Chromium 64-bit on Mac OS

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catalinb

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Nov 7, 2012, 9:45:20 AM11/7/12
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Hello chromium-dev,

The 64-bit mac build is mostly error free. Currently, the 64-bit version can be built and run without much trouble from xcode with the appropriate target_arch and ARCHS flags set. There are a couple of issues I'd like to point out and discuss. I am mainly interested in what is required for having a separate buildbot for the 64-bit version and how should gyp or the gyp files be improved to support it.
Regarding the universal build, It is my understanding that a fat binary is preferred over two separate 32-bit and 64-bit versions. One of the reasons, as Stuart Morgan pointed out, is that a thin 64-bit build would break compatibility with some of the current available plugins. That is true, but shouldn't the plugins be packaged as fat binaries instead, thus supporting both versions of chromium? What are the other reasons for wanting universal binaries?

Getting gyp to support universal builds will be a bit tricky, since the ninja generator parses the xcode setting and actually uses a hardcoded -arch i386 flag. On the other hand, xcode can have multiple architectures specified through the ARCHS flags but won't use the target_arch variable which used for including/excluding sources from the build. A reasonable first step would be to just get gyp to generate projects for 32-bit or 64-bit targets depending on the target_arch variable. Would that be acceptable?

About supporting NaCl, the x64 NaCl sandbox is not currently available on 64-bit. I've been using 'disable_nacl=1' to remove native client from the build. Is NaCl support mandatory for the time being?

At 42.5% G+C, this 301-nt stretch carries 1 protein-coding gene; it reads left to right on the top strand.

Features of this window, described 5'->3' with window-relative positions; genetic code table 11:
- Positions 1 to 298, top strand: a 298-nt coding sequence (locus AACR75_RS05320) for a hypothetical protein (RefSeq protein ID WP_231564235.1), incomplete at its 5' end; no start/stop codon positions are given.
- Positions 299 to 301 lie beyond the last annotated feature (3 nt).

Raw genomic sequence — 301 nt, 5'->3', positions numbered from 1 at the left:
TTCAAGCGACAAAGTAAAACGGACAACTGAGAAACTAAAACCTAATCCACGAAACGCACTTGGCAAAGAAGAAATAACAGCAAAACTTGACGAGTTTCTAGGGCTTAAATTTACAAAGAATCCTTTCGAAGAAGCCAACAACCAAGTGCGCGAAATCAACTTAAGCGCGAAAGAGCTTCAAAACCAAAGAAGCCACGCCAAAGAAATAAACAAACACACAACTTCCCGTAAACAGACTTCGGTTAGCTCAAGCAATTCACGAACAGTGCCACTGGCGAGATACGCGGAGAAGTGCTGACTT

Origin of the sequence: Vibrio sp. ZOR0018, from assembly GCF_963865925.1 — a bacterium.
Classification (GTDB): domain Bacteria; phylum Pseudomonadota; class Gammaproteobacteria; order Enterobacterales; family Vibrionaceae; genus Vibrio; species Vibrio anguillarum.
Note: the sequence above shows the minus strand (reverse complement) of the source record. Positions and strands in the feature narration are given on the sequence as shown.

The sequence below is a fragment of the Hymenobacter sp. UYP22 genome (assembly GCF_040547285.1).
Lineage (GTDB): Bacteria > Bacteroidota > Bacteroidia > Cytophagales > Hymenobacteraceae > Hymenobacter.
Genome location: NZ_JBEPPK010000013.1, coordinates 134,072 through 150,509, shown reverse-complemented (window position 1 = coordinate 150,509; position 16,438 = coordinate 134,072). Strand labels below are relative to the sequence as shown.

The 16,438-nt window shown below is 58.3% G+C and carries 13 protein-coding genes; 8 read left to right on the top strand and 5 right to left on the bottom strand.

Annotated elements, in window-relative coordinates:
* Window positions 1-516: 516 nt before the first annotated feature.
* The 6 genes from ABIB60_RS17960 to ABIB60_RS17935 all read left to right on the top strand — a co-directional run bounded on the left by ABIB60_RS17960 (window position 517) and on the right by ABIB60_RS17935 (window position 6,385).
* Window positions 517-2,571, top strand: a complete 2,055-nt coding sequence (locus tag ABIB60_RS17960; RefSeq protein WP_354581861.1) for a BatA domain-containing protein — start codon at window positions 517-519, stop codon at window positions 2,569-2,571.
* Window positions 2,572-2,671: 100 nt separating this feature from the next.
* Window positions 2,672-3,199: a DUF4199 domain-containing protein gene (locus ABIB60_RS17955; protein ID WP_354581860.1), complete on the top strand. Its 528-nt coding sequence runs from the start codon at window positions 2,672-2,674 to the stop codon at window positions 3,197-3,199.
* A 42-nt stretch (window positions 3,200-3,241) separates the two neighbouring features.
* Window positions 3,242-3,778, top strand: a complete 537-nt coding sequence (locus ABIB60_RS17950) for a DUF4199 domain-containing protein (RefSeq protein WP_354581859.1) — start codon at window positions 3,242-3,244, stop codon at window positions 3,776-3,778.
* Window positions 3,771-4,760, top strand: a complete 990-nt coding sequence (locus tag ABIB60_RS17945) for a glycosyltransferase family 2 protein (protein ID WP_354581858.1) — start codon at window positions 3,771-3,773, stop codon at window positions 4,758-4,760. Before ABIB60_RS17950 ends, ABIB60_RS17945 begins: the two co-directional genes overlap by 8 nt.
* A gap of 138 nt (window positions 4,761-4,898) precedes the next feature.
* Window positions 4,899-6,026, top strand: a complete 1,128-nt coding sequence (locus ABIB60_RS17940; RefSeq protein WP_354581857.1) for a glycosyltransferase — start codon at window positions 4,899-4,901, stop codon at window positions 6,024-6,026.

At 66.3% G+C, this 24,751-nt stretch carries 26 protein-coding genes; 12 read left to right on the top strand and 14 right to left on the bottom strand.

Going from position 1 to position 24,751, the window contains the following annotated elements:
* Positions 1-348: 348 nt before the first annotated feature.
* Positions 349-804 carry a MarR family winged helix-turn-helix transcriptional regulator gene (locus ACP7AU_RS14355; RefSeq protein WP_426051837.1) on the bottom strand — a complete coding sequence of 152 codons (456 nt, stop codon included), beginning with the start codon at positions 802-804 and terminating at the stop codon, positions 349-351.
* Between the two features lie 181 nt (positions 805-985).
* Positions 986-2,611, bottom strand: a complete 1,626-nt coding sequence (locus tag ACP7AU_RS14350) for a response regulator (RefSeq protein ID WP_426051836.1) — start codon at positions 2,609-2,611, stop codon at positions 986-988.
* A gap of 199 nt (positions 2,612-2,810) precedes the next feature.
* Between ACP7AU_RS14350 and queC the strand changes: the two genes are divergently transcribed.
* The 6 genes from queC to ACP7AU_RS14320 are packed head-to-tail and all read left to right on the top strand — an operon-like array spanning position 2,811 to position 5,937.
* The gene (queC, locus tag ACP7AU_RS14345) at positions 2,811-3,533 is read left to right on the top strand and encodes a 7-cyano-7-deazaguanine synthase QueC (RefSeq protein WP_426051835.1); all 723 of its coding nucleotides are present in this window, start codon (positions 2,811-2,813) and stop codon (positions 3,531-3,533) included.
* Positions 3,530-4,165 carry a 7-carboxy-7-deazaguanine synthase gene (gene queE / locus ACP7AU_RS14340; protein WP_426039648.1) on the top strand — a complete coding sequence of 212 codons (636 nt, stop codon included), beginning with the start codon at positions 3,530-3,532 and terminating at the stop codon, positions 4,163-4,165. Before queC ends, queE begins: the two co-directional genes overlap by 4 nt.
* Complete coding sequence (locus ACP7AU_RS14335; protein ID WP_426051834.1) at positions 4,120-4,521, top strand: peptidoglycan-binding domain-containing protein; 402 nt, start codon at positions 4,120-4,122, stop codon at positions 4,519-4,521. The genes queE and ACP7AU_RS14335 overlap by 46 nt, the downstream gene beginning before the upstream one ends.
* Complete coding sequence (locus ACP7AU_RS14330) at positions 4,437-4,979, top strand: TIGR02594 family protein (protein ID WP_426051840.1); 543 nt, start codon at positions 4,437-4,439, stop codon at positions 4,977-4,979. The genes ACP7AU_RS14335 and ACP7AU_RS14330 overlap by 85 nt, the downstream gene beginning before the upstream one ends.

Regards,
Catalin Badea

Stuart Morgan

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Nov 7, 2012, 10:53:22 AM11/7/12
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2012/11/7 catalinb <ba...@adobe.com>
That is true, but shouldn't the plugins be packaged as fat binaries instead, thus supporting both versions of chromium?

We don't control those plugins; we're talking about NPAPI plugins distributed by third-party vendors. Both Apple's WebKit framework (and by extension Safari and many other Mac browsers) and Gecko (and by extension Firefox) support 32-bit plugins in their 64-bit builds on OS X, so from the perspective of many plugin vendors there has never been a need to ship a 64-bit version on OS X. Whatever anyone might think about whether NPAPI plugins *should* be fat, the reality is that a number of very popular plugins *aren't*.

In addition, QuickTime is bundled with the OS, and is 32-bit only. It seems extremely unlikely that Apple has plans to add a 64-bit version of that plugin retroactively all the way back to 10.6, given than other QuickTime plugin changes weren't retroactive (e.g., 10.5 never got a version of the plugin that supported the modern NPAPI drawing and event models).
 
What are the other reasons for wanting universal binaries?

Why do we need other reasons?

-Stuart

Mike Reed

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Nov 7, 2012, 11:23:14 AM11/7/12
to stuart...@chromium.org, ba...@adobe.com, chromium-dev, Mark Mentovai
Across a (admittedly finite) swath of web pages, Skia draws roughly 10% faster in 64bit (some extreme sites: gmail:20% faster, mlb:1.8x faster). Is there a path to ship a 64bit version of chrome for Mac (either fat or otherwise)?


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Mark Mentovai

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Nov 7, 2012, 11:27:11 AM11/7/12
to Mike Reed, Stuart Morgan, Catalin Badea, chromium-dev
I’m looking at this now.

Lambros Lambrou

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Nov 7, 2012, 5:25:41 PM11/7/12